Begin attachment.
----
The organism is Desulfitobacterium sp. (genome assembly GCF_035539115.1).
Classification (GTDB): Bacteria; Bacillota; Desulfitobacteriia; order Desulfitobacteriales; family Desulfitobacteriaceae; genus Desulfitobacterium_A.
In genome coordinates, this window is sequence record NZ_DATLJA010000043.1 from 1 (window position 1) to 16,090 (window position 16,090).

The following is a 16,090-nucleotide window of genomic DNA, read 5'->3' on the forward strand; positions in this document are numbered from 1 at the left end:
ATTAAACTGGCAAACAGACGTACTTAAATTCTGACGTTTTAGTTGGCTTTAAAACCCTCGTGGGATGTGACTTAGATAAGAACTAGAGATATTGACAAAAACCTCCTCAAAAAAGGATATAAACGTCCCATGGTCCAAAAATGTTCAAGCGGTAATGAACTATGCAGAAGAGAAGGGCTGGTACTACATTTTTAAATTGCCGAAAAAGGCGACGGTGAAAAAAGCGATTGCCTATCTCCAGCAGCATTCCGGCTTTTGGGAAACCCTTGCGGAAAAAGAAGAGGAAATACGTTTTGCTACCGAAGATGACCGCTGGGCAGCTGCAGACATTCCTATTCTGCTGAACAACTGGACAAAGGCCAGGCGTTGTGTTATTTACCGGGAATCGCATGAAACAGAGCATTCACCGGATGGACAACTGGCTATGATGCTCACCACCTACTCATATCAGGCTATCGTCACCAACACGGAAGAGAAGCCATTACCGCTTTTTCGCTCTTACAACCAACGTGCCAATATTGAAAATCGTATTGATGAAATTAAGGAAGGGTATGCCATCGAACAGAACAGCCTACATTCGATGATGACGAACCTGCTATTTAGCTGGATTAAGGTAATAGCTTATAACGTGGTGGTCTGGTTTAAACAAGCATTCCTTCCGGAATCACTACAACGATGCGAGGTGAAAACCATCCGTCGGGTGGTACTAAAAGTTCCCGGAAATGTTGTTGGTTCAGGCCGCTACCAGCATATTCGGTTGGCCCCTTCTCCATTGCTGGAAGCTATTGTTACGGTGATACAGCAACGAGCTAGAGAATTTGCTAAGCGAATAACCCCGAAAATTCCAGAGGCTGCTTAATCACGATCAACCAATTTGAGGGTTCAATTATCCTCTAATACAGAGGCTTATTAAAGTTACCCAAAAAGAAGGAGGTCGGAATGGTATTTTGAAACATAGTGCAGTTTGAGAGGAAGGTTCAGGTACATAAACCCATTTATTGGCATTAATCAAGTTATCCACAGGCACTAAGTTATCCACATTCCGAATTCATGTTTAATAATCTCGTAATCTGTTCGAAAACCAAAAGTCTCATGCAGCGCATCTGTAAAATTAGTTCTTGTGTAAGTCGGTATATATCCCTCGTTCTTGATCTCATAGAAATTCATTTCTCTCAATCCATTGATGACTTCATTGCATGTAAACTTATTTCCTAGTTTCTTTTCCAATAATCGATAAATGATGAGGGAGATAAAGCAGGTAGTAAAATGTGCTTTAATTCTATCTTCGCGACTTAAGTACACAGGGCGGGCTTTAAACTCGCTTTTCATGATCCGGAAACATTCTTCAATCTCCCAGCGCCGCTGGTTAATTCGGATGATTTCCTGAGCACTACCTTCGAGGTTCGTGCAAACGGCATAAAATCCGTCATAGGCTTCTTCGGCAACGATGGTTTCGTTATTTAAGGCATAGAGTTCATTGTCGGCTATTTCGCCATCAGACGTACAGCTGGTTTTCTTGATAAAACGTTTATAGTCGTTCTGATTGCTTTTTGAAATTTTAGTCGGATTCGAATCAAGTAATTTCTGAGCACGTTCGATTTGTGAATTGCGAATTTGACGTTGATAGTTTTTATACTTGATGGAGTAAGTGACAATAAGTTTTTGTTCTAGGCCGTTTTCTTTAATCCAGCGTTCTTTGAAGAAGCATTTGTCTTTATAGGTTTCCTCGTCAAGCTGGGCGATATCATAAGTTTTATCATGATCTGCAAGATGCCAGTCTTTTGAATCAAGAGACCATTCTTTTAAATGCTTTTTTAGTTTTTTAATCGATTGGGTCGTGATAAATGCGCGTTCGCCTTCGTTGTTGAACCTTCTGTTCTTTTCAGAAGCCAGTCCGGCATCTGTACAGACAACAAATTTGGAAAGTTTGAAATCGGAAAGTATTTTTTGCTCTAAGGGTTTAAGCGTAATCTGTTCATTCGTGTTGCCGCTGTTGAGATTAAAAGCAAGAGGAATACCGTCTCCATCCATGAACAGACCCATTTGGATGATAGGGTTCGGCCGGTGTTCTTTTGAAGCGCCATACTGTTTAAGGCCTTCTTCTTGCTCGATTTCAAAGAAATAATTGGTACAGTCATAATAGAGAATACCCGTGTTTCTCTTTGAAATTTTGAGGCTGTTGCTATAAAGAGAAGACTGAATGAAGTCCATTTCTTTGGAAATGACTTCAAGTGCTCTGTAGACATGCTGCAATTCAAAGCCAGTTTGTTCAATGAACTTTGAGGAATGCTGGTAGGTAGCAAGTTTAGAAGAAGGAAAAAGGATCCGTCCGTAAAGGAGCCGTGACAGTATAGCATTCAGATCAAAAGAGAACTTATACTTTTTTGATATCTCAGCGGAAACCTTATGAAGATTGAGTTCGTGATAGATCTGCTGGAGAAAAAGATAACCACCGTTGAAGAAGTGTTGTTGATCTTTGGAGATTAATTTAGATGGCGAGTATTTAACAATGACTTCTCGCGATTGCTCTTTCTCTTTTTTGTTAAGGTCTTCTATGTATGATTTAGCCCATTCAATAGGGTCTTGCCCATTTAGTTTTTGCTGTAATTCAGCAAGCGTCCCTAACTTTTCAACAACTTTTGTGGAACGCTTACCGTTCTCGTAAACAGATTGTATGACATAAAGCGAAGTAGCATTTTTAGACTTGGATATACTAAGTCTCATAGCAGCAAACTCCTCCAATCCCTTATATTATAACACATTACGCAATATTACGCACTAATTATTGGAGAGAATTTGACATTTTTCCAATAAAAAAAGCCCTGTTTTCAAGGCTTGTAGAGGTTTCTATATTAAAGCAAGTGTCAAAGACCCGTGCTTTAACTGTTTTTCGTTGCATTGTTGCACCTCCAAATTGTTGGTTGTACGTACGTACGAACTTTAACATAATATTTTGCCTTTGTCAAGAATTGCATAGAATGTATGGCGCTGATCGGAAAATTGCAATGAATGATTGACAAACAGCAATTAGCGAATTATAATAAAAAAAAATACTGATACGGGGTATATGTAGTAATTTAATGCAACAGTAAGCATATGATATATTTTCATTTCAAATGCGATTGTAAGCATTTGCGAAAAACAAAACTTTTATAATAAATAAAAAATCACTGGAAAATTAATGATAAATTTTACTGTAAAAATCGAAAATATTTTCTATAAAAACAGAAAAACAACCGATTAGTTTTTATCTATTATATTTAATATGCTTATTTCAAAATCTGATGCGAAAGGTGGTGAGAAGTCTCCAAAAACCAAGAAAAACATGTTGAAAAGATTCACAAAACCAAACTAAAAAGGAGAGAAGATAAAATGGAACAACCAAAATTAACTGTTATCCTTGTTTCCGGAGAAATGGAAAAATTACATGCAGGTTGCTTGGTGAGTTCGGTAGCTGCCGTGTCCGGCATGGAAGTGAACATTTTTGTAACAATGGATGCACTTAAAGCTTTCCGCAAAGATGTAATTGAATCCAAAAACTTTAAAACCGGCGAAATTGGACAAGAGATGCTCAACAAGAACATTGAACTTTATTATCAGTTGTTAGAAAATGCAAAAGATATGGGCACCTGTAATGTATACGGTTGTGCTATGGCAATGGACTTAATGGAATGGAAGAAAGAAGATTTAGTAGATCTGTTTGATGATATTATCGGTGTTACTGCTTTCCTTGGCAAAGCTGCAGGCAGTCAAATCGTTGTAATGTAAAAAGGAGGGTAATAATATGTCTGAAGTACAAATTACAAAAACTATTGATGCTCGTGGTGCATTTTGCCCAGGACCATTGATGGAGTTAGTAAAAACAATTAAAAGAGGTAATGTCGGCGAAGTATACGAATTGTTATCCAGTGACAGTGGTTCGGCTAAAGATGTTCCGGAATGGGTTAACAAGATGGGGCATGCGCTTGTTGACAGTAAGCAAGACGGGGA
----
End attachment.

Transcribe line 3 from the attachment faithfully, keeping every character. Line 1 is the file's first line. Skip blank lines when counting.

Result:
In genome coordinates, this window is sequence record NZ_DATLJA010000043.1 from 1 (window position 1) to 16,090 (window position 16,090).